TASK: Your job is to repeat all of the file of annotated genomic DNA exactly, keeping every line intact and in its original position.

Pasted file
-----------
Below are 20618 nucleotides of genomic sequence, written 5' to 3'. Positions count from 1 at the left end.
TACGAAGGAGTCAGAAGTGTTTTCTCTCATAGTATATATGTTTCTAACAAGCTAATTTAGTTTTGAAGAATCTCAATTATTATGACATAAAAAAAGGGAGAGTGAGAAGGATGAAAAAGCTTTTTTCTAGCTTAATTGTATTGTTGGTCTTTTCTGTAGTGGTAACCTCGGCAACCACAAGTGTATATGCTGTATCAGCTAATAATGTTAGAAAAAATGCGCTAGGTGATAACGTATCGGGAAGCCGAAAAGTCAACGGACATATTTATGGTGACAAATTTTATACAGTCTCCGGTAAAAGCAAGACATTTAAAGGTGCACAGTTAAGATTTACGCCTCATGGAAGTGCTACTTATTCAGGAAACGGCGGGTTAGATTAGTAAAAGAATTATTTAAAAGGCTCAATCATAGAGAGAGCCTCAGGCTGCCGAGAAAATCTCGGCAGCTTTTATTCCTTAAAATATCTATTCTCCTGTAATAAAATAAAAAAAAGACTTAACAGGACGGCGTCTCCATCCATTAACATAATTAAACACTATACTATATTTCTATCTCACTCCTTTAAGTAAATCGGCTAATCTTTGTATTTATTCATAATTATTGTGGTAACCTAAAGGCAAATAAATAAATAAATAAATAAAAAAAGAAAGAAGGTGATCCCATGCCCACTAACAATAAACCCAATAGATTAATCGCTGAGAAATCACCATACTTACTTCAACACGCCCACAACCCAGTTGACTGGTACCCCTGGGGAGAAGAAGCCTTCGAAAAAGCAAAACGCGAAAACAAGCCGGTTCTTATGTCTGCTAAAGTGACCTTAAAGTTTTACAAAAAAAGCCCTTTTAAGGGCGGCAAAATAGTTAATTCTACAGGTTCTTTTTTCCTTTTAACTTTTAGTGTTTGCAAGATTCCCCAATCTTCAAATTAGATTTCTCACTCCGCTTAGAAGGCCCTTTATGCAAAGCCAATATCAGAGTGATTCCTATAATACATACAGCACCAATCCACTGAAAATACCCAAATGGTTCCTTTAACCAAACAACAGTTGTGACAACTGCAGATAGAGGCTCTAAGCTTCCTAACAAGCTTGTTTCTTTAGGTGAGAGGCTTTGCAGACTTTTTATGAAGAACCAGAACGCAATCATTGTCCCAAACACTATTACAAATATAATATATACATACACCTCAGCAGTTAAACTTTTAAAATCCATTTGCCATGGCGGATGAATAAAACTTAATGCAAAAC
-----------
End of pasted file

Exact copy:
Below are 20618 nucleotides of genomic sequence, written 5' to 3'. Positions count from 1 at the left end.
TACGAAGGAGTCAGAAGTGTTTTCTCTCATAGTATATATGTTTCTAACAAGCTAATTTAGTTTTGAAGAATCTCAATTATTATGACATAAAAAAAGGGAGAGTGAGAAGGATGAAAAAGCTTTTTTCTAGCTTAATTGTATTGTTGGTCTTTTCTGTAGTGGTAACCTCGGCAACCACAAGTGTATATGCTGTATCAGCTAATAATGTTAGAAAAAATGCGCTAGGTGATAACGTATCGGGAAGCCGAAAAGTCAACGGACATATTTATGGTGACAAATTTTATACAGTCTCCGGTAAAAGCAAGACATTTAAAGGTGCACAGTTAAGATTTACGCCTCATGGAAGTGCTACTTATTCAGGAAACGGCGGGTTAGATTAGTAAAAGAATTATTTAAAAGGCTCAATCATAGAGAGAGCCTCAGGCTGCCGAGAAAATCTCGGCAGCTTTTATTCCTTAAAATATCTATTCTCCTGTAATAAAATAAAAAAAAGACTTAACAGGACGGCGTCTCCATCCATTAACATAATTAAACACTATACTATATTTCTATCTCACTCCTTTAAGTAAATCGGCTAATCTTTGTATTTATTCATAATTATTGTGGTAACCTAAAGGCAAATAAATAAATAAATAAATAAAAAAAGAAAGAAGGTGATCCCATGCCCACTAACAATAAACCCAATAGATTAATCGCTGAGAAATCACCATACTTACTTCAACACGCCCACAACCCAGTTGACTGGTACCCCTGGGGAGAAGAAGCCTTCGAAAAAGCAAAACGCGAAAACAAGCCGGTTCTTATGTCTGCTAAAGTGACCTTAAAGTTTTACAAAAAAAGCCCTTTTAAGGGCGGCAAAATAGTTAATTCTACAGGTTCTTTTTTCCTTTTAACTTTTAGTGTTTGCAAGATTCCCCAATCTTCAAATTAGATTTCTCACTCCGCTTAGAAGGCCCTTTATGCAAAGCCAATATCAGAGTGATTCCTATAATACATACAGCACCAATCCACTGAAAATACCCAAATGGTTCCTTTAACCAAACAACAGTTGTGACAACTGCAGATAGAGGCTCTAAGCTTCCTAACAAGCTTGTTTCTTTAGGTGAGAGGCTTTGCAGACTTTTTATGAAGAACCAGAACGCAATCATTGTCCCAAACACTATTACAAATATAATATATACATACACCTCAGCAGTTAAACTTTTAAAATCCATTTGCCATGGCGGATGAATAAAACTTAATGCAAAAC